Thursday, September 28, 2006

Sell Stocks Now

The Dow Jones Industrial Average reached its highest level in six years on Thursday afternoon but edged off the peak to finish just short of its all-time closing high. The S&P 500 hit a fresh a five-year high.
“The Dow is nothing but a flirt,” said Ken Tower, chief market strategist at Cybertrader. “It’s enjoying the attention and prolonging the mystery.”
The Dow will not reach another all-time closing high until at least 2009. We are currently in a long-term bear market. This rally will not last. Sell your index funds now. There is a 50% chance of a major ( greater than 15% drop in the Dow and S+P 500 indexes ) market crash in the next 45 days. If you are adventurous, buy Diamond and Spyder Put options.

Wednesday, September 13, 2006

Tort Reform Works

Medical Assurance Company of Mississippi
404 West Parkway Place
Ridgeland, Mississippi 39157

September 13, 2006

MACM Announces Premium Reduction for 2007

Medical Assurance Company of Mississippi (MACM) announced today that it will reduce its medical liability insurance rates across the board by 10 percent for 2007. This action was approved by MACM’s Board of Directors on September 6, 2006.

“We are very pleased to announce a rate reduction for our insureds for the second straight year,” Michael D. Houpt, President and Chief Executive Officer of MACM, said. “The favorable trends relative to losses and loss adjustment expenses that were evident in 2005 have continued through 2006; therefore our Board felt comfortable in making this decision.”

Numerous claims that were filed in late 2002 to avoid provisions in the tort reform packages passed by the Mississippi Legislature have been favorably resolved during this year. “We are finally disposing of large numbers of non-meritorious claims with little or no expense,” Houpt said. “Combined with the other positive effects of tort and judicial reform, our financial results to date indicate that another rate reduction is justified, and I trust that our insureds will be pleased.”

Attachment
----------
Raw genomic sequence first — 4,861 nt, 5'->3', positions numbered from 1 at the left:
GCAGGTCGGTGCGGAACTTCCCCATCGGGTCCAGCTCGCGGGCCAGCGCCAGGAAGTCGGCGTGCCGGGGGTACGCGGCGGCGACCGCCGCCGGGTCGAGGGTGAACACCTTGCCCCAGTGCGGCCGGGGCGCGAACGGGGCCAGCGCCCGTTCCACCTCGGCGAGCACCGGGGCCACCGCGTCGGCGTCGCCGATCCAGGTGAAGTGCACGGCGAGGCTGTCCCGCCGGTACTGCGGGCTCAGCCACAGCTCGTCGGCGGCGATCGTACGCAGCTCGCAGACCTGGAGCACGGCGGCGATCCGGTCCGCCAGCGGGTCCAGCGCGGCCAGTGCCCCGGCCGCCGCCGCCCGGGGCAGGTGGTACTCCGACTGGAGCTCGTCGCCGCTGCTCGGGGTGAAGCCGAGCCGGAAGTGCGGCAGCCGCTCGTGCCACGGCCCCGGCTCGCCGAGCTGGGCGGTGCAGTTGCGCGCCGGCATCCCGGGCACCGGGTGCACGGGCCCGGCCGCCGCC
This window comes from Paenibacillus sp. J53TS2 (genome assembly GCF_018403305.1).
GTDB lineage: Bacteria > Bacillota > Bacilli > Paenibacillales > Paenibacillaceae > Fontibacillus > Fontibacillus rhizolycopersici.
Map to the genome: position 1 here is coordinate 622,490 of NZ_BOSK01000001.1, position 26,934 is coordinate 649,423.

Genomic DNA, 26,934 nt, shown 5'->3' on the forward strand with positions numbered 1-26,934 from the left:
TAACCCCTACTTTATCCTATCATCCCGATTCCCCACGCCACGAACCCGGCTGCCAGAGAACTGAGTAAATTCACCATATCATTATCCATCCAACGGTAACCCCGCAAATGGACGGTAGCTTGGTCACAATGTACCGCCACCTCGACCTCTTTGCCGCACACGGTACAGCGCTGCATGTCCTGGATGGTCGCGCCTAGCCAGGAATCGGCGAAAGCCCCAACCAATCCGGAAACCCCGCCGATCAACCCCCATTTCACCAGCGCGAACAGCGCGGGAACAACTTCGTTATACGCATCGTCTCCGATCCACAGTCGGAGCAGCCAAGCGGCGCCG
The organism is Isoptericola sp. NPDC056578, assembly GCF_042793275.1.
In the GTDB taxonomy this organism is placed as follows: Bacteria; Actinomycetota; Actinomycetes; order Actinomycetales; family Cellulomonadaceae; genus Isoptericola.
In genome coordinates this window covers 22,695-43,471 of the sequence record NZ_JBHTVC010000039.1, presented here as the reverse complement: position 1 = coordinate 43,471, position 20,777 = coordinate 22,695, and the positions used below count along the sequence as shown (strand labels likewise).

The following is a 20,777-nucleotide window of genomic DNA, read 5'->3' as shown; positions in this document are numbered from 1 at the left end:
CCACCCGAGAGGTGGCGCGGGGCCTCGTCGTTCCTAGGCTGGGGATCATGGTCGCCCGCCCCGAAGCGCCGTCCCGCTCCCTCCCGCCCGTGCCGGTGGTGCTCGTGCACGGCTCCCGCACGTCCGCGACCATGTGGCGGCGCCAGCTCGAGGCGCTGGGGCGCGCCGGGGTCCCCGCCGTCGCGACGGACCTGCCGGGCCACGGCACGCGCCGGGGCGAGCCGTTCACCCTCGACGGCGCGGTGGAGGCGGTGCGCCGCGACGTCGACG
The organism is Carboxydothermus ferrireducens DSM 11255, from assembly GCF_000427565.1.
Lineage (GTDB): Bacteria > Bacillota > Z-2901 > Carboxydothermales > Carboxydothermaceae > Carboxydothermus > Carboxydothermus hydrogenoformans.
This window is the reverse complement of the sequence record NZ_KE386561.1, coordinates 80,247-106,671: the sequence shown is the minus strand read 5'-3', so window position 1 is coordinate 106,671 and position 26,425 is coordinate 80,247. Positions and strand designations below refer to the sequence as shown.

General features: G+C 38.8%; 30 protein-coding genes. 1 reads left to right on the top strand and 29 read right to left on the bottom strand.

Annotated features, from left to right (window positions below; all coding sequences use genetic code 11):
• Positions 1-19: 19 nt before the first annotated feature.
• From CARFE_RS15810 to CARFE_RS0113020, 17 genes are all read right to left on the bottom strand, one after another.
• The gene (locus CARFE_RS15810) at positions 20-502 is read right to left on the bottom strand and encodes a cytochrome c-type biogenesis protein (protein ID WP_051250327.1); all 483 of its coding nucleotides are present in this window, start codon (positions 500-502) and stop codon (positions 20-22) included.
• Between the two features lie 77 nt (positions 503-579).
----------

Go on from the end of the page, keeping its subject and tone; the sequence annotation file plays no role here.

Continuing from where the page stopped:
In September 2005, the Board of Directors reduced renewal rates for 2006 by 5 percent and in December 2005, granted a retroactive refund of up to 15 percent on 2005 premiums.

Mississippi leadership responded favorably to the news.

“This across the board reduction in medical liability rates by the largest insurer of doctors in Mississippi is a significant and welcome decision that will have an immediate positive impact,” Governor Haley Barbour said. “It is another concrete example of how tort reform is working to protect the quality and availability of health care by ending lawsuit abuse and leading to reduced medical liability rates in Mississippi. This is great news.”

Commissioner of Insurance George Dale said, “Mississippi continues to show insurance companies that recent reforms are working and do aid in providing and maintaining a fair and equitable marketplace. I commend MACM for establishing a financial position that allows for this second consecutive rate reduction. Reforms were needed and now benefits such as this reduction are the result.”

Founded in 1976, Medical Assurance Company of Mississippi is an organization of physicians and non-physician staff members dedicated to providing sound, stable insurance products and quality related services to physicians and other health care providers practicing in the state of Mississippi

Stanford Bans Drug Company Gifts to Doctors

Kevin MD links to an article about a new policy at Stanford:
Stanford University Medical Center will prohibit its physicians from accepting even small gifts like pens and mugs from pharmaceutical sales representatives under a new policy intended to limit industry influence on patient care and doctor education.
The policy would also apply to sales representatives from makers of medical devices and other companies, not just pharmaceutical companies. Company representatives would be barred from areas where patient treatment and doctor education occur, with some exceptions.
“We want to secure the public trust to value what happens in academic medicine,” Dr. Philip A. Pizzo, dean of the Stanford School of Medicine, said in an interview.
Stanford academic physicians will continue to be able to accept speaking fees (which can be up to $5000) for drug company dinners and CME seminars, but the residents won't get $1 pens. This really restores my trust in the Stanford University Medical Center Physicians.